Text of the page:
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Inquiry launched for deposit return scheme on drinks packaging

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Inquiry launched for deposit return scheme on drinks packaging

The Environmental Audit Committee (EAC) has launched an inquiry looking at the introduction of deposit return schemes (DRS) across the UK.

The scheme involves adding a small deposit on top of the price of a product which is refunded when the waste is returned to an in-store collection point.

The government hopes to implement a DRS for England from 2023 and the inquiry comes ahead of the expected publication of three government consultations this Spring.

The consultations cover three areas of policy: consistency in recycling collections, extended producer responsibility (EPR) for packaging, and a DRS for drinks packaging.

Philip Dunne, the EAC’s chairman, said: “The introduction of a deposit return scheme is eagerly awaited.

“Our committee is keen to help frame the scheme to ensure it increases recycling and reduces waste, without creating unintended consequences which could undermine the need to minimise the environmental impact of what we consume.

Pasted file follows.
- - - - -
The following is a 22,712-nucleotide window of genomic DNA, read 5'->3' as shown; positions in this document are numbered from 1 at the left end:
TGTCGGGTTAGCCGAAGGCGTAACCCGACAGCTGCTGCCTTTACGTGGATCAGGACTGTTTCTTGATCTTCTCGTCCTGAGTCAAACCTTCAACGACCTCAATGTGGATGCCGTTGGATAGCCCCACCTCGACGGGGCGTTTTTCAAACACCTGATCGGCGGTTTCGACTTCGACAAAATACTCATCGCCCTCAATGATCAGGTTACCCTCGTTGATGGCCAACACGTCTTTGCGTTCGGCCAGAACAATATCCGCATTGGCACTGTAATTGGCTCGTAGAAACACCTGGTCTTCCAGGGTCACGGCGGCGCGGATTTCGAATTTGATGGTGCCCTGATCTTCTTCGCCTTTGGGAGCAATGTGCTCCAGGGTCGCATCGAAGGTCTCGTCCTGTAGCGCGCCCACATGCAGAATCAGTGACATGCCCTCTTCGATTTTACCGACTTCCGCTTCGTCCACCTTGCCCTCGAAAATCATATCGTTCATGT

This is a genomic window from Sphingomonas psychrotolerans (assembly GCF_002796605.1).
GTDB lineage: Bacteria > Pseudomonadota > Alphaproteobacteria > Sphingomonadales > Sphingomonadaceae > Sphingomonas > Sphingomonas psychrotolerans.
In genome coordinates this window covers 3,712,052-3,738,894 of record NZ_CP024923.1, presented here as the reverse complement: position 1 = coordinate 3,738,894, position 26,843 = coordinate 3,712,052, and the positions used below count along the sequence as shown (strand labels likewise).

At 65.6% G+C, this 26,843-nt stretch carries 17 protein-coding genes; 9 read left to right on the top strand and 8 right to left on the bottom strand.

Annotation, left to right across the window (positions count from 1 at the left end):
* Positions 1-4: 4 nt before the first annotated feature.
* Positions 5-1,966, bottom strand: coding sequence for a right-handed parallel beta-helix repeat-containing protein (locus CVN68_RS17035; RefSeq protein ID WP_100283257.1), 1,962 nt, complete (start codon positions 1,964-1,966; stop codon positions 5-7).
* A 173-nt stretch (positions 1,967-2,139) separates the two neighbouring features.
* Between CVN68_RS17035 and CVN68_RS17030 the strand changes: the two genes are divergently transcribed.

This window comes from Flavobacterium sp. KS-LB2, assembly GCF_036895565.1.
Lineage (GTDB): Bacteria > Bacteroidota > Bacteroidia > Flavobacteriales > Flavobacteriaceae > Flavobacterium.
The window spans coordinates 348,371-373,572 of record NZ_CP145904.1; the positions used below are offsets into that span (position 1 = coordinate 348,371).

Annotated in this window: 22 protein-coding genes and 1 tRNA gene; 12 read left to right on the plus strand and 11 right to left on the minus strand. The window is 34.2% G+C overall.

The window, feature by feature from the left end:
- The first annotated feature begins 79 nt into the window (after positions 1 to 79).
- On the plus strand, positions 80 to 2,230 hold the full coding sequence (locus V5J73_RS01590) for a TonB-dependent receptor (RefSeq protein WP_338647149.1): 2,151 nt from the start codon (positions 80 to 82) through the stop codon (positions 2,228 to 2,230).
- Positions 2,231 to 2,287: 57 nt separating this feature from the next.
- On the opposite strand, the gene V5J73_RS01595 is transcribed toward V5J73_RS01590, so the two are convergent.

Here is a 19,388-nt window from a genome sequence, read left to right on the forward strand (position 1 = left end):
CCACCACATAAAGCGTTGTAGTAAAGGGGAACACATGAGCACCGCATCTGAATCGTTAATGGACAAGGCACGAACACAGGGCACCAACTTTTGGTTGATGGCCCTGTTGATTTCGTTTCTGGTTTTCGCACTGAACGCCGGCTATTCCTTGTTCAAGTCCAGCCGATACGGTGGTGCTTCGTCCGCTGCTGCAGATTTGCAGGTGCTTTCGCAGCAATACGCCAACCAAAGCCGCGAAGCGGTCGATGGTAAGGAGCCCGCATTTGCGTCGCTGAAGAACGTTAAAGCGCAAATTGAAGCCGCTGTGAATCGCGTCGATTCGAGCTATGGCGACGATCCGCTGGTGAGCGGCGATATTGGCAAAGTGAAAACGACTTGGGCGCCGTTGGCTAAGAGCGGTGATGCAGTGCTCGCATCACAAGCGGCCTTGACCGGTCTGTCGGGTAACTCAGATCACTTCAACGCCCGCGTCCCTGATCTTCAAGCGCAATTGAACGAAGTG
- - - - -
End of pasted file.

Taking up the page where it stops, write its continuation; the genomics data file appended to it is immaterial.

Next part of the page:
“I urge those interested in both policy and practical aspects of the scheme to let us know your views.”

The EAC has invited written submissions from interested parties by 5 March on several areas relating to the DRS.

These include the potential relationship between the DRS and other packaging waste initiatives promoted under the Resources and Waste Strategy and the types of waste to be collected under the scheme, amongst others.

Around 40 countries have a DRS in place. The plastic drinks bottle scheme in Norway is said to have led to 95% of those items being recycled.

In December 2017 the EAC found that the UK landfills, litters or incinerates 5.5 billion plastic bottles per year. It subsequently called for a DRS to be established to help tackle the rise in plastic waste.

Meanwhile, the majority of local councillors in England (71% ) believe waste and recycling charges will have to be introduced to meet proposed standardised collections, according to new research.

An online survey of 552 councillors on the Environment Bill was conducted by YouGov in November, and also found that a significant minority (27%) did not believe that standardising collections would boost recycling and just more than half (52%) believed the scheme would increase recycling rates in their area.

Almost three quarters (73%) of the councillors were confident that their local authority would meet government targets and recycle 65% of municipal waste by 2035.

All English local authorities will be expected to collect a core set of materials from households, by 2023.

This will cover at least: glass bottles and containers, paper and card, plastic bottles, pots, tubs and trays, and steel and aluminium tins and cans.